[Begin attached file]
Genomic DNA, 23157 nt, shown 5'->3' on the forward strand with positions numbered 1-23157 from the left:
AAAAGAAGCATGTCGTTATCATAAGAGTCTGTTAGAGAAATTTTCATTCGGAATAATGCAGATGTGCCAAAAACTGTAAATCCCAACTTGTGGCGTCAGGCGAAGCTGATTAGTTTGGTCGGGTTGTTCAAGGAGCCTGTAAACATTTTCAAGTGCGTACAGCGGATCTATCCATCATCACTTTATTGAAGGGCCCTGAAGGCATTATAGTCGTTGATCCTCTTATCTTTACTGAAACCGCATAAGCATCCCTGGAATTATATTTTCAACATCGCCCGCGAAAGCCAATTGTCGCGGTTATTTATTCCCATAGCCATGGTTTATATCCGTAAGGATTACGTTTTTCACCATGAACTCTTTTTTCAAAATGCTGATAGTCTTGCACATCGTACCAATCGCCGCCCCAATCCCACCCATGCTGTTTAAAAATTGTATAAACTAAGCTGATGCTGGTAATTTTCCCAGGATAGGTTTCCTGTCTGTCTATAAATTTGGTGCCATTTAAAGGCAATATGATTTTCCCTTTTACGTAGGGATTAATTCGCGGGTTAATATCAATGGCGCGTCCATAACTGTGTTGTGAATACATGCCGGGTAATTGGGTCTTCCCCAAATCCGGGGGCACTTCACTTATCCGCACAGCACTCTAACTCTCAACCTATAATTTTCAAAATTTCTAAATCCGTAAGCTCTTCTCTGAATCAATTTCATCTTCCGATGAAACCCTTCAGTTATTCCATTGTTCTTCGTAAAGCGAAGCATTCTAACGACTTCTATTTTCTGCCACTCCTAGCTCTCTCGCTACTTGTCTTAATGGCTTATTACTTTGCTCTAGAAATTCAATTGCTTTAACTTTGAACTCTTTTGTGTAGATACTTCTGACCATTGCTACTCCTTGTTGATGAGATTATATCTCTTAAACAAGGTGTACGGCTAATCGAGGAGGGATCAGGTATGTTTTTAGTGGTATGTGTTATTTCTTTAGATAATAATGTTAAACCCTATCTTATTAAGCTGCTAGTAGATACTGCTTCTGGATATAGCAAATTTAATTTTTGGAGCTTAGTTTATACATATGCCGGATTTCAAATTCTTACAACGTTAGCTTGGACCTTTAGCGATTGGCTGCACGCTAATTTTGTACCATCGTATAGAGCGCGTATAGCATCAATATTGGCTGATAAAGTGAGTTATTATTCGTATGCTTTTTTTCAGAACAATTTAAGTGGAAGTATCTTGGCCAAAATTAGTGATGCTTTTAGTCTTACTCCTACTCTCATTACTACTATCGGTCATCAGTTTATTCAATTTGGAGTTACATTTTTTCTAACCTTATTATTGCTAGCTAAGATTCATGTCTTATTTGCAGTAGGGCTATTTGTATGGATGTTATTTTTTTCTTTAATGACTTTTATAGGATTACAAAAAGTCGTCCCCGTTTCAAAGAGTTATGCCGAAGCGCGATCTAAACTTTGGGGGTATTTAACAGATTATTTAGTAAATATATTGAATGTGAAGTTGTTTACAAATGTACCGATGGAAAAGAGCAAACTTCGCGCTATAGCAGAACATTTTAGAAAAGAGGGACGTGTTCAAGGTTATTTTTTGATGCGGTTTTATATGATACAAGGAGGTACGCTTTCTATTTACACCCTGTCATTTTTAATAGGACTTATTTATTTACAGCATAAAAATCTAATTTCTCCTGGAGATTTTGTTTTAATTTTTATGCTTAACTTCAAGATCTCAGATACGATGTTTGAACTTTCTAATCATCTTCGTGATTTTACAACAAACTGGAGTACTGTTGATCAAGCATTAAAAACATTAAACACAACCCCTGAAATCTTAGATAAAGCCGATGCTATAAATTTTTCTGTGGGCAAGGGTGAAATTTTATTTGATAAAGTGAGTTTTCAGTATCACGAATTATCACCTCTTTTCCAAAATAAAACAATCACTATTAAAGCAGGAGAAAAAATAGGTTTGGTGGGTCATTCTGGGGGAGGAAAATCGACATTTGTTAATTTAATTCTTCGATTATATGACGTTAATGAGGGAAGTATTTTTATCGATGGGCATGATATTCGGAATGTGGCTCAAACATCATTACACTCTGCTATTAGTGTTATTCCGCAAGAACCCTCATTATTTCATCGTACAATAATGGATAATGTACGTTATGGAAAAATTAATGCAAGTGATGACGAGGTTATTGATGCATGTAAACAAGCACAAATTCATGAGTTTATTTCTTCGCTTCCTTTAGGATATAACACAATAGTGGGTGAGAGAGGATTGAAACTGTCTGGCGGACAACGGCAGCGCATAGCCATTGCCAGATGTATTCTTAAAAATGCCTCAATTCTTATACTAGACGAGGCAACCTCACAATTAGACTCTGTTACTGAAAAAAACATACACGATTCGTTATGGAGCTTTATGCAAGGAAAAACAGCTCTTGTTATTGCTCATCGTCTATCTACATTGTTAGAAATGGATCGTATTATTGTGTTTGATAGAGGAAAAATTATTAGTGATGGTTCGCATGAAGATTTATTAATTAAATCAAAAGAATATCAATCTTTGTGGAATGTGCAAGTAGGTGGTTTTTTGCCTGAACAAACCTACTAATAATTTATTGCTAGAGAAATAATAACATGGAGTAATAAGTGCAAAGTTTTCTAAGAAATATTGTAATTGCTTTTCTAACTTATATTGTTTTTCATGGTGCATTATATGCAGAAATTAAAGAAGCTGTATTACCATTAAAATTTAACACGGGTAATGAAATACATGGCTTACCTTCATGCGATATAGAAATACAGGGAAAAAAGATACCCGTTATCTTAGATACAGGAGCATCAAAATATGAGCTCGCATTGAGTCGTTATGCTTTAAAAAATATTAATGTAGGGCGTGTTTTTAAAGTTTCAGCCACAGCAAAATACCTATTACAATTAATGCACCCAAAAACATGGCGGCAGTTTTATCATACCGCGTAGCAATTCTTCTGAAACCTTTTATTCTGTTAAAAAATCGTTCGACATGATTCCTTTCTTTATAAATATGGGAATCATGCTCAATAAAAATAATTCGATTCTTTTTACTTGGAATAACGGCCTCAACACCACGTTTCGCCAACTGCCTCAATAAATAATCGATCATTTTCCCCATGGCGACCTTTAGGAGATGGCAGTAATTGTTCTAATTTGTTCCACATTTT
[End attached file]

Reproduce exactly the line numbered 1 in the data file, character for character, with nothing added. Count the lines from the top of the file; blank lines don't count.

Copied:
Genomic DNA, 23157 nt, shown 5'->3' on the forward strand with positions numbered 1-23157 from the left: